You are what you eat (and read)

Delicious! is a novel by Ruth Reichl, a former editor for Gourmet Magazine. AP photo

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Avery Canapini/Columnist

I should preface this article by reminding everyone that Valentine’s Day is coming up in a few weeks. (As if you could forget “¦ hearts and tiny, cherubic figures are everywhere).

I should also mention that, as an Italian-Canadian, I was brought up with the notion that all big life events and holidays can, and should, be celebrated with food. With that particular thought in mind, I’d like to introduce some of my favourite romantic, food-centered novels to peruse as we move closer and closer to Valentine’s Day.

– Delicious! by Ruth Reichl, a former editor for Gourmet Magazine. The story is about Billie Breslin, who has taken a job at Delicious!, New York’s most iconic food magazine. Away from her family, Billie feels like a fish out of water — until she is welcomed by the magazine’s colourful staff. When Delicious! is abruptly shut down, Billie agrees to stay on, maintaining the hotline for reader complaints.

“‹To Billie’s surprise, she finds a cache of letters written during the Second World War by 12-year-old Lulu Swan to the legendary chef, James Beard. Lulu’s letters provide Billie with a richer understanding of history, and the young writer inspires Billie to come to terms with her fears, her big sister and her ability to open her heart to love.

– The School of Essential Ingredients by Erica Bauermeister, and its sequel, The Lost Art of Mixing. Once a month, eight students gather in Lillian’s restaurant for a cooking class. Among them is Claire, a woman coming to terms with her new identity as a mother; Tom, a lawyer whose life has been overturned by loss; Antonia, an Italian kitchen designer adapting to life in America; and Carl and Helen, a long-married couple whose union contains surprises the rest of the class would never suspect “¦

The students have come to learn the art behind Lillian’s dishes, but it soon becomes clear that each is searching for something beyond the kitchen.

The sequel revisits Lillian and her restaurant, with a host of new characters. There’s Al, the accountant who finds meaning in numbers; Chloe, a budding chef who hasn’t recovered after heartbreak; Finnegan, quiet and steady, who can disappear into the background despite his massive height; Louise, Al’s wife, whose anger simmers just below the boiling point; and Isabelle, whose memories are slowly slipping from her grasp. And there’s Lillian herself, whose life has taken a turn she didn’t expect “¦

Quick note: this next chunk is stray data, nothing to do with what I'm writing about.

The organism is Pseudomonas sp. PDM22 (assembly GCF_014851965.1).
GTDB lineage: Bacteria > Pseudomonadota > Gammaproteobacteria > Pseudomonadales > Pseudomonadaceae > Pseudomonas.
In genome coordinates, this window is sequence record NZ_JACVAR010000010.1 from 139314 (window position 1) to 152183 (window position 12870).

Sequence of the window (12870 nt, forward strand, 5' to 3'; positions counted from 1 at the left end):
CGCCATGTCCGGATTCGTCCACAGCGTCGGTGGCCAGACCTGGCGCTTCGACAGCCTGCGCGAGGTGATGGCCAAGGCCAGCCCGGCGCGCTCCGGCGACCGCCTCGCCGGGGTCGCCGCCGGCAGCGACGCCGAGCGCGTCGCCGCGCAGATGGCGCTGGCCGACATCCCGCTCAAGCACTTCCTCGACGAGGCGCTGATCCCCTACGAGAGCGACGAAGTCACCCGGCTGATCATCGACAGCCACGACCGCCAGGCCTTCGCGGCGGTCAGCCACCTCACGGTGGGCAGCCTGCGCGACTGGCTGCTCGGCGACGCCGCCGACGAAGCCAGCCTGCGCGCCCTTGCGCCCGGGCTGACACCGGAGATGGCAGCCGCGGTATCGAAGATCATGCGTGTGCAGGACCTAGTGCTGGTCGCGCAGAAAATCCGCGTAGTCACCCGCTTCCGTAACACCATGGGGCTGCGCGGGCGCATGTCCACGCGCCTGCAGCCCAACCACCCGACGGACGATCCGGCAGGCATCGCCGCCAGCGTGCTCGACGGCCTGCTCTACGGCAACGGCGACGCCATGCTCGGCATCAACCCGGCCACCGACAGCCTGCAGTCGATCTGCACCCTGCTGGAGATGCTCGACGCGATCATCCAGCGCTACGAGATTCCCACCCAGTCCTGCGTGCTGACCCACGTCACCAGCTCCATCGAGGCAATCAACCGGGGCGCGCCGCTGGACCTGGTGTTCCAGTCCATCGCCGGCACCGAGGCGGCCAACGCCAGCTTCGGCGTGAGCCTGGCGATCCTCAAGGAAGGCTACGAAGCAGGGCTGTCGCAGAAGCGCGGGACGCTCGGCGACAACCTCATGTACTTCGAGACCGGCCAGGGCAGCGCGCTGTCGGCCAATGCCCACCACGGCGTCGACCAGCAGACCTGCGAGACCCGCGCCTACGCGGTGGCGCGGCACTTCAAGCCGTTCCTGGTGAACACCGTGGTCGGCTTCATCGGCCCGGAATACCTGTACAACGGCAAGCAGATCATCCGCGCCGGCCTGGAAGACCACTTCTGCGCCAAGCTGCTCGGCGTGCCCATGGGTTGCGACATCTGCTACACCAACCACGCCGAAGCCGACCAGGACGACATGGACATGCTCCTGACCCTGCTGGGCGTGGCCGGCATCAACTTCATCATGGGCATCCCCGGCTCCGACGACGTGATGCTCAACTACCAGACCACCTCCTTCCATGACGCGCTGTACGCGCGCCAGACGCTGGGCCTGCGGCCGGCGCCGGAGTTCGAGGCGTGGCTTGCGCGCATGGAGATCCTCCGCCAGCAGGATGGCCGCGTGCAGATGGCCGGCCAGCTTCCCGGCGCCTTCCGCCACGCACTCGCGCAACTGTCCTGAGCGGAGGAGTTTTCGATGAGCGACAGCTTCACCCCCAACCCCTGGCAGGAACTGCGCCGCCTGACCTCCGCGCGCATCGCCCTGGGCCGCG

Their lives collide and mix with those around them, sometimes joining in effortless connections, at other times sifting together and separating again, creating a family that is chosen, not given.

– The Girl Who Chased the Moon by Sarah Addison Allen. Emily Benedict has come to Mullaby, N.C., hoping to solve some of the riddles surrounding her mother’s life. But the moment Emily enters the house where her mother grew up and meets the grandfather she never knew, she realizes that mysteries aren’t solved in Mullaby, they’re a way of life: Here are rooms where the wallpaper changes to suit your mood. Unexplained lights skip across the yard at midnight. And a neighbour, Julia Winterson, bakes hope in the form of cakes, not only wishing to satisfy the town’s sweet tooth, but also dreaming of rekindling the love she fears might be lost forever.

Can a hummingbird cake really bring back a lost love? Is there really a ghost dancing in Emily’s backyard? The answers are never what you expect. But in this town of lovable misfits, the unexpected fits right in.

I hope these books inspire you to create your own culinary masterpieces. We’d love it if you posted them to our social media, on Facebook or Instagram, tag @GSPLibrary with #youarewhatyouread.

— Avery Canapini is a citizen service representative at the Lively Public Library.

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